Coccidioidomycosis is a reportable disease in 22 states including California, where a substantial increase in incidence has been observed since 2014 (6). Underrecognition, misdiagnosis, and substantial delays between seeking health care and accurate diagnosis are common (7). Outdoor workers performing soil-disturbing activities in areas where Coccidioides is endemic are particularly at risk for infection, and approximately half of all reported outbreaks have involved occupational exposures (8), including outbreaks among workers constructing two solar farms in San Luis Obispo County, California, during 2011–2014 (2,3).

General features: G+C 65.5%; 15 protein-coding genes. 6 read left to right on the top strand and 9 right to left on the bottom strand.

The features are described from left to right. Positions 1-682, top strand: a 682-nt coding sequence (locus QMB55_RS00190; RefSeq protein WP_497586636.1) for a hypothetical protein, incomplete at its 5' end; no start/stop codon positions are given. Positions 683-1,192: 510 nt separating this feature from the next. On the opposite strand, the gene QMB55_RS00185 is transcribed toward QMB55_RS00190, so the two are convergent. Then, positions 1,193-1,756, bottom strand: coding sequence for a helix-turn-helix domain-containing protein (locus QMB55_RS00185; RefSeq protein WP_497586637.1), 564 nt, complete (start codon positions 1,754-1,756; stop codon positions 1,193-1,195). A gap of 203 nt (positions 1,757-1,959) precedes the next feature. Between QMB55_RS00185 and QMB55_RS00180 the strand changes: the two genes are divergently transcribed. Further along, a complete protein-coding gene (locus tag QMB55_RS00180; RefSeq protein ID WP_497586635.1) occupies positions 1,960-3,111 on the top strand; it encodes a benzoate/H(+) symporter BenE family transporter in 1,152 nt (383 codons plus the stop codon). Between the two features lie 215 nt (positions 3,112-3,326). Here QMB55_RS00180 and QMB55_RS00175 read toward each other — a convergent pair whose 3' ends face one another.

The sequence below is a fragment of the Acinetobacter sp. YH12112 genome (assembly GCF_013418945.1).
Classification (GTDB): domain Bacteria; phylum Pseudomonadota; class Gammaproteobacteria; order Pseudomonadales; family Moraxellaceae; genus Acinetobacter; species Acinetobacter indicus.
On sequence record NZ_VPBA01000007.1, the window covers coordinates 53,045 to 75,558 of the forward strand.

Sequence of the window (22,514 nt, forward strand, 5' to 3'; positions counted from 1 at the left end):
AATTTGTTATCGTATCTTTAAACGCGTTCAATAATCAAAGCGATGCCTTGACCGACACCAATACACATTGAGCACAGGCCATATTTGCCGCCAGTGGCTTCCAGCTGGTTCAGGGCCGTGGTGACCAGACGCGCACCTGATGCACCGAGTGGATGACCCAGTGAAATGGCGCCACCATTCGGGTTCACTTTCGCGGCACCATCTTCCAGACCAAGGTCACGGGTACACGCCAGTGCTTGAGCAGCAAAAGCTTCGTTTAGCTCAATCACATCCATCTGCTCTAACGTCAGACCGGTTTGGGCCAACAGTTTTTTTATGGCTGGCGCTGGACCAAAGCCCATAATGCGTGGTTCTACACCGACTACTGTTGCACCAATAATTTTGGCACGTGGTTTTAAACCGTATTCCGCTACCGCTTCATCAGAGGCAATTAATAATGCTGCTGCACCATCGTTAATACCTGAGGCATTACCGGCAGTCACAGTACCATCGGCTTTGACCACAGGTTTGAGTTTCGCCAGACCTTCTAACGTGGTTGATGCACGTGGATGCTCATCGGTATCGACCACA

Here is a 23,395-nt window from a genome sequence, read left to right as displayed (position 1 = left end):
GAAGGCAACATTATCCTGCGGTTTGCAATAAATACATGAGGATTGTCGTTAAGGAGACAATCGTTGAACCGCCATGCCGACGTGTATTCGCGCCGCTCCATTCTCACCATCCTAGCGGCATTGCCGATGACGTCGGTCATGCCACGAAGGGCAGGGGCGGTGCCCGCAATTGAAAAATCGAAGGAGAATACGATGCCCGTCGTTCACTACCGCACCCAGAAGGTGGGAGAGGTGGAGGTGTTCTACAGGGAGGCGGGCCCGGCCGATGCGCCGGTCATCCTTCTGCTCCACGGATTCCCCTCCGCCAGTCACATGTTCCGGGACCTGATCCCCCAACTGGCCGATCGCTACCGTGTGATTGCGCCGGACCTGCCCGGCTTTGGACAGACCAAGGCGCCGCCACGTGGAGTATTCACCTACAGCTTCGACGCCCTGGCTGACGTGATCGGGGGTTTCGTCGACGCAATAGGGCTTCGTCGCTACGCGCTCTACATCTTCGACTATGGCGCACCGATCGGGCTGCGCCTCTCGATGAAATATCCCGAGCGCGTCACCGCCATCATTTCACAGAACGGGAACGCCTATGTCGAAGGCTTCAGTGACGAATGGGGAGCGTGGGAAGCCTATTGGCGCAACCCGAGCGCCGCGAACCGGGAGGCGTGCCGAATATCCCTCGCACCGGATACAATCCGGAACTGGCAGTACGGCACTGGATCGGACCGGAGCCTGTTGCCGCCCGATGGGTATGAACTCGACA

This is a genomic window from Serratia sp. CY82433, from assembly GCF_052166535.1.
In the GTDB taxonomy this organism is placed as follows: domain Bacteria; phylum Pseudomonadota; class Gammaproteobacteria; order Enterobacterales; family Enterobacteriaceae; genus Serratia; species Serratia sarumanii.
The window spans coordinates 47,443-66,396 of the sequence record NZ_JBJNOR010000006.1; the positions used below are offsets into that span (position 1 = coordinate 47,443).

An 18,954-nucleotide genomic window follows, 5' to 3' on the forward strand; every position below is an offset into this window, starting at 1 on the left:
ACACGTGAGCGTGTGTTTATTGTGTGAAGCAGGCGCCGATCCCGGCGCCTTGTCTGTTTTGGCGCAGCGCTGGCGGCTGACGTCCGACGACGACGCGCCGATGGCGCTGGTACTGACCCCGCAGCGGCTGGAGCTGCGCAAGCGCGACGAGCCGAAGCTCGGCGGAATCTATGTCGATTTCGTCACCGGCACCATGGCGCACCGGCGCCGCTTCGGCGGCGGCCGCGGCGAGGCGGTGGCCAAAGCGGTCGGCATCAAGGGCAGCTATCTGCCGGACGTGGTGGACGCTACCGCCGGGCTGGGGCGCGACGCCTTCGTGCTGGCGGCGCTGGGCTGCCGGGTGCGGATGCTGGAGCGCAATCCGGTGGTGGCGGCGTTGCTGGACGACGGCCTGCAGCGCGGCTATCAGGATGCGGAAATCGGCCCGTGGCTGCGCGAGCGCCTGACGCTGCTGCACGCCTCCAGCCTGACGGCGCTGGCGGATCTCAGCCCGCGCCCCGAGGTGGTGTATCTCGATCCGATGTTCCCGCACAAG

The high incidence among these solar farm workers provides evidence that coccidioidomycosis was likely acquired at work rather than in the community. Employers in areas with endemic Coccidioides should implement infection prevention measures and protect workers who are at risk for exposure to Coccidioides; risk for infection can be decreased by using dust-control measures and appropriate personal protective equipment at work (3). In California, numerous large-scale energy projects are in the planning or construction phases, and many are in the Central Valley and Central Coast regions where Coccidioides is endemic (9). Despite previous outbreak investigations and subsequent recommendations (2,3), this report of another coccidioidomycosis outbreak among solar farm workers indicates that prevention methods need to be better incorporated into the planning and monitoring of construction projects in areas with endemic Coccidioides (e.g., by involving public health practitioners in preproject reviews). Outdoor workers in these areas should be trained by employers about the potential for infection, how to limit dust exposure, how to recognize symptoms, where to seek care, and how to ask a health care provider to assess them for coccidioidomycosis. Clinicians should inquire about occupational history and should suspect coccidioidomycosis in patients who are outdoor workers in areas with endemic Coccidioides and who have a clinically compatible illness.